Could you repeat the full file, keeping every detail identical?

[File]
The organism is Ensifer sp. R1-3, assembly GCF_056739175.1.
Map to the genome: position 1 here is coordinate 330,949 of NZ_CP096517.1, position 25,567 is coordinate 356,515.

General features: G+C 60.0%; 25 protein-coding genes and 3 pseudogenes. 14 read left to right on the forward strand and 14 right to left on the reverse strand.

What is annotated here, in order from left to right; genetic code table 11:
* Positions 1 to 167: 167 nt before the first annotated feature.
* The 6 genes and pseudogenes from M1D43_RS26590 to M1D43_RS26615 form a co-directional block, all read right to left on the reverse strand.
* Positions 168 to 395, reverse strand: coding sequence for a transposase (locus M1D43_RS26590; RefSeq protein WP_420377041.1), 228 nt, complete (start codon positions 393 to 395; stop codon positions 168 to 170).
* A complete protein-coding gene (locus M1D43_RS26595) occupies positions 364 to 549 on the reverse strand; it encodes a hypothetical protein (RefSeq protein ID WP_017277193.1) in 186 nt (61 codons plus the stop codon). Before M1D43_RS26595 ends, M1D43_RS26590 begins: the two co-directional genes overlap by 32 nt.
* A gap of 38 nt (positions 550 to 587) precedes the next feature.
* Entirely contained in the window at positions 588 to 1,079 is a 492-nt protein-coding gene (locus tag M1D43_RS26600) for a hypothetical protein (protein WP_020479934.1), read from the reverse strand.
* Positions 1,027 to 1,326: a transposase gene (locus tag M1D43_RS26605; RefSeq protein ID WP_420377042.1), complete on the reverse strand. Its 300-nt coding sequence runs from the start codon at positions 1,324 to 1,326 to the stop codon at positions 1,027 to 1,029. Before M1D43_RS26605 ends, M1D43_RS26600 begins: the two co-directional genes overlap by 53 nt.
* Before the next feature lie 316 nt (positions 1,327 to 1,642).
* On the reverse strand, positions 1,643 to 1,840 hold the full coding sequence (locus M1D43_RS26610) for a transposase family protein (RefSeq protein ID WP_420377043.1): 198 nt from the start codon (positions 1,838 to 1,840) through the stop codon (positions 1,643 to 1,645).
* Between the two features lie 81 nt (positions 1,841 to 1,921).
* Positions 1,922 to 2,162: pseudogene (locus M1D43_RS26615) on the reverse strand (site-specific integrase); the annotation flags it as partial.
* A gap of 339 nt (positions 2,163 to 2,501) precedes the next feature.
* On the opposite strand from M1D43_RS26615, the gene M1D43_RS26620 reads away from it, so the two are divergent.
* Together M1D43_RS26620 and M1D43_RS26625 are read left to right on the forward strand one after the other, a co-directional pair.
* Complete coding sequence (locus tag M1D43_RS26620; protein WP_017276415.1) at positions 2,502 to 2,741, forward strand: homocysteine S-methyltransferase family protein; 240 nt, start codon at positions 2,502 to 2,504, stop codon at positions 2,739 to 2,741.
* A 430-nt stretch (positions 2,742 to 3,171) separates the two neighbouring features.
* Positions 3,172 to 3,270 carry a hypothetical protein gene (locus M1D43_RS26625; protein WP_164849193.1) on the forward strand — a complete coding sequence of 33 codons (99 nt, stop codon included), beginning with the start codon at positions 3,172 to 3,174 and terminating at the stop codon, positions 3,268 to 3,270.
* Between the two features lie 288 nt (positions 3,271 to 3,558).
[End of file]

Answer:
The organism is Ensifer sp. R1-3, assembly GCF_056739175.1.
Map to the genome: position 1 here is coordinate 330,949 of NZ_CP096517.1, position 25,567 is coordinate 356,515.

General features: G+C 60.0%; 25 protein-coding genes and 3 pseudogenes. 14 read left to right on the forward strand and 14 right to left on the reverse strand.

What is annotated here, in order from left to right; genetic code table 11:
* Positions 1 to 167: 167 nt before the first annotated feature.
* The 6 genes and pseudogenes from M1D43_RS26590 to M1D43_RS26615 form a co-directional block, all read right to left on the reverse strand.
* Positions 168 to 395, reverse strand: coding sequence for a transposase (locus M1D43_RS26590; RefSeq protein WP_420377041.1), 228 nt, complete (start codon positions 393 to 395; stop codon positions 168 to 170).
* A complete protein-coding gene (locus M1D43_RS26595) occupies positions 364 to 549 on the reverse strand; it encodes a hypothetical protein (RefSeq protein ID WP_017277193.1) in 186 nt (61 codons plus the stop codon). Before M1D43_RS26595 ends, M1D43_RS26590 begins: the two co-directional genes overlap by 32 nt.
* A gap of 38 nt (positions 550 to 587) precedes the next feature.
* Entirely contained in the window at positions 588 to 1,079 is a 492-nt protein-coding gene (locus tag M1D43_RS26600) for a hypothetical protein (protein WP_020479934.1), read from the reverse strand.
* Positions 1,027 to 1,326: a transposase gene (locus tag M1D43_RS26605; RefSeq protein ID WP_420377042.1), complete on the reverse strand. Its 300-nt coding sequence runs from the start codon at positions 1,324 to 1,326 to the stop codon at positions 1,027 to 1,029. Before M1D43_RS26605 ends, M1D43_RS26600 begins: the two co-directional genes overlap by 53 nt.
* Before the next feature lie 316 nt (positions 1,327 to 1,642).
* On the reverse strand, positions 1,643 to 1,840 hold the full coding sequence (locus M1D43_RS26610) for a transposase family protein (RefSeq protein ID WP_420377043.1): 198 nt from the start codon (positions 1,838 to 1,840) through the stop codon (positions 1,643 to 1,645).
* Between the two features lie 81 nt (positions 1,841 to 1,921).
* Positions 1,922 to 2,162: pseudogene (locus M1D43_RS26615) on the reverse strand (site-specific integrase); the annotation flags it as partial.
* A gap of 339 nt (positions 2,163 to 2,501) precedes the next feature.
* On the opposite strand from M1D43_RS26615, the gene M1D43_RS26620 reads away from it, so the two are divergent.
* Together M1D43_RS26620 and M1D43_RS26625 are read left to right on the forward strand one after the other, a co-directional pair.
* Complete coding sequence (locus tag M1D43_RS26620; protein WP_017276415.1) at positions 2,502 to 2,741, forward strand: homocysteine S-methyltransferase family protein; 240 nt, start codon at positions 2,502 to 2,504, stop codon at positions 2,739 to 2,741.
* A 430-nt stretch (positions 2,742 to 3,171) separates the two neighbouring features.
* Positions 3,172 to 3,270 carry a hypothetical protein gene (locus M1D43_RS26625; protein WP_164849193.1) on the forward strand — a complete coding sequence of 33 codons (99 nt, stop codon included), beginning with the start codon at positions 3,172 to 3,174 and terminating at the stop codon, positions 3,268 to 3,270.
* Between the two features lie 288 nt (positions 3,271 to 3,558).